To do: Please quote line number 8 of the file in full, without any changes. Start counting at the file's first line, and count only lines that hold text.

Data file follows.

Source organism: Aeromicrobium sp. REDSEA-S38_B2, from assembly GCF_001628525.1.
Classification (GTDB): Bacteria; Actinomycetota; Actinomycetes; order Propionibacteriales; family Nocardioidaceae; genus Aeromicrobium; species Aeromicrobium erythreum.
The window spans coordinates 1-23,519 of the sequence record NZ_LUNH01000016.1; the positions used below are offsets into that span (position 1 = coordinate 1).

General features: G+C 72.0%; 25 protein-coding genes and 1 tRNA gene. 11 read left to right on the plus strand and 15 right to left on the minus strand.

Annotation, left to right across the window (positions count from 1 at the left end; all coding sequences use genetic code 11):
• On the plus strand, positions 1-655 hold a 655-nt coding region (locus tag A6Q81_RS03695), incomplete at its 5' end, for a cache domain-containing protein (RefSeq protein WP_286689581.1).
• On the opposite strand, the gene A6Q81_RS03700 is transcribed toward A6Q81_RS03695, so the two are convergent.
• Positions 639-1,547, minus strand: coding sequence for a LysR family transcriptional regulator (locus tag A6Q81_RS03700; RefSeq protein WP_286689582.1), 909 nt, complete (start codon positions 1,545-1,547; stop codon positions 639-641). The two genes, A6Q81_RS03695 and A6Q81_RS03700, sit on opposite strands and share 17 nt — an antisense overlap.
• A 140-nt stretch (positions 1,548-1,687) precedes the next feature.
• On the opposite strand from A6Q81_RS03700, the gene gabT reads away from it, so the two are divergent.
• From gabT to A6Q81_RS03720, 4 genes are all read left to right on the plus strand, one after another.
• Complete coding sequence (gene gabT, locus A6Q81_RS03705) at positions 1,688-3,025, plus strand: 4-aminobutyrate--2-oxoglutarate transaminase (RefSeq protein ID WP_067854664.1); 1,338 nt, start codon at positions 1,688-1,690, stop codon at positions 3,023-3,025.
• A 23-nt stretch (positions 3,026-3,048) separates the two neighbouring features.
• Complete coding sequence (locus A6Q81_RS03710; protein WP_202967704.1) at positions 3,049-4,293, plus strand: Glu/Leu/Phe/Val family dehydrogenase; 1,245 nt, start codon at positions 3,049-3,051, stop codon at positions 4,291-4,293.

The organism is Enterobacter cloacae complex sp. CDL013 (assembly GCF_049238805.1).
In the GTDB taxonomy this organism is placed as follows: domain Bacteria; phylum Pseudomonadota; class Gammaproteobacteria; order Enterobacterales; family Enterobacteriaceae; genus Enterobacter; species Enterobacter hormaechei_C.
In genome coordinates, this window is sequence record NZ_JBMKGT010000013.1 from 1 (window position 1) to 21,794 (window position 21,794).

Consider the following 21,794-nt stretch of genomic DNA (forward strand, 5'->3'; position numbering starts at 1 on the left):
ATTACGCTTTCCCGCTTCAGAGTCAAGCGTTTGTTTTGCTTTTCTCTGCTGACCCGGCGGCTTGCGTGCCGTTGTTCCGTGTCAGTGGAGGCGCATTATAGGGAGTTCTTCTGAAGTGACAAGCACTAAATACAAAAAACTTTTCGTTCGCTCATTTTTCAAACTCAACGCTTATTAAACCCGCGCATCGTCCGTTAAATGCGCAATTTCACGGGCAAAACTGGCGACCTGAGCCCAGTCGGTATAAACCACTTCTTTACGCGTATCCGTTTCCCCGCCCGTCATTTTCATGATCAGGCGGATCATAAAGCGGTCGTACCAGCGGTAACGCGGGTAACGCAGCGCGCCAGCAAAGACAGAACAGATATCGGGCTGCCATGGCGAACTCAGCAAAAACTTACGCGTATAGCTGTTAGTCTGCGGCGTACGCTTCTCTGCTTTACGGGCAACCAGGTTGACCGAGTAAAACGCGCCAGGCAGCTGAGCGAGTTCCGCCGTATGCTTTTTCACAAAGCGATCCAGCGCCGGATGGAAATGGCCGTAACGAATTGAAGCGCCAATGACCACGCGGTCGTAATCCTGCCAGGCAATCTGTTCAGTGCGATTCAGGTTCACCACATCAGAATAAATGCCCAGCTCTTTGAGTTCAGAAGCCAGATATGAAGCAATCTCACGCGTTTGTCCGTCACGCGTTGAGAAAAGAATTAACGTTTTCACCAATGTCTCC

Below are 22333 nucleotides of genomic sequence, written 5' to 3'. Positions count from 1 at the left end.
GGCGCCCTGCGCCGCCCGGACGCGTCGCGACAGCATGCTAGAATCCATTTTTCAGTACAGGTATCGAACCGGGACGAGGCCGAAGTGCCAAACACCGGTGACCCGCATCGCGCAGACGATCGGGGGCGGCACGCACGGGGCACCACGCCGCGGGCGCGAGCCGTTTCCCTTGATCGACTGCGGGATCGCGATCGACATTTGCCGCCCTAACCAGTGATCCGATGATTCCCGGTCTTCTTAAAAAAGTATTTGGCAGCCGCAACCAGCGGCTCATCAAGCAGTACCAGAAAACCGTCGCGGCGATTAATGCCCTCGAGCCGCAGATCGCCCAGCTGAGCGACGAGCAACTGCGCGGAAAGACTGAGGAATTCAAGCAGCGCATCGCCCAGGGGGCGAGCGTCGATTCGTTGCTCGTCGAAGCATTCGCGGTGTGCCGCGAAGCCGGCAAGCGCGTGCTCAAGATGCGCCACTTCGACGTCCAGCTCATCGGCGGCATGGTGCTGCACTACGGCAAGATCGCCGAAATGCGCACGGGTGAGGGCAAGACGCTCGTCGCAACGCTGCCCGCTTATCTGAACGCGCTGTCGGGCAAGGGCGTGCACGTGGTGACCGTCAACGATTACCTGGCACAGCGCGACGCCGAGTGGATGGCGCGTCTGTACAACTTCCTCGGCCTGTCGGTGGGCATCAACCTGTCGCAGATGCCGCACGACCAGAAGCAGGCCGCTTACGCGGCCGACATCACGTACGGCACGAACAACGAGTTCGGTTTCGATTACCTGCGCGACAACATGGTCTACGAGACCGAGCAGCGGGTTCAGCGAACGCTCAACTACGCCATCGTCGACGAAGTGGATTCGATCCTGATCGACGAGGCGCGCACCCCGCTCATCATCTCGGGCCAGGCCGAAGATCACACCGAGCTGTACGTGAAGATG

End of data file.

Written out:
• Positions 639-1,547, minus strand: coding sequence for a LysR family transcriptional regulator (locus tag A6Q81_RS03700; RefSeq protein WP_286689582.1), 909 nt, complete (start codon positions 1,545-1,547; stop codon positions 639-641). The two genes, A6Q81_RS03695 and A6Q81_RS03700, sit on opposite strands and share 17 nt — an antisense overlap.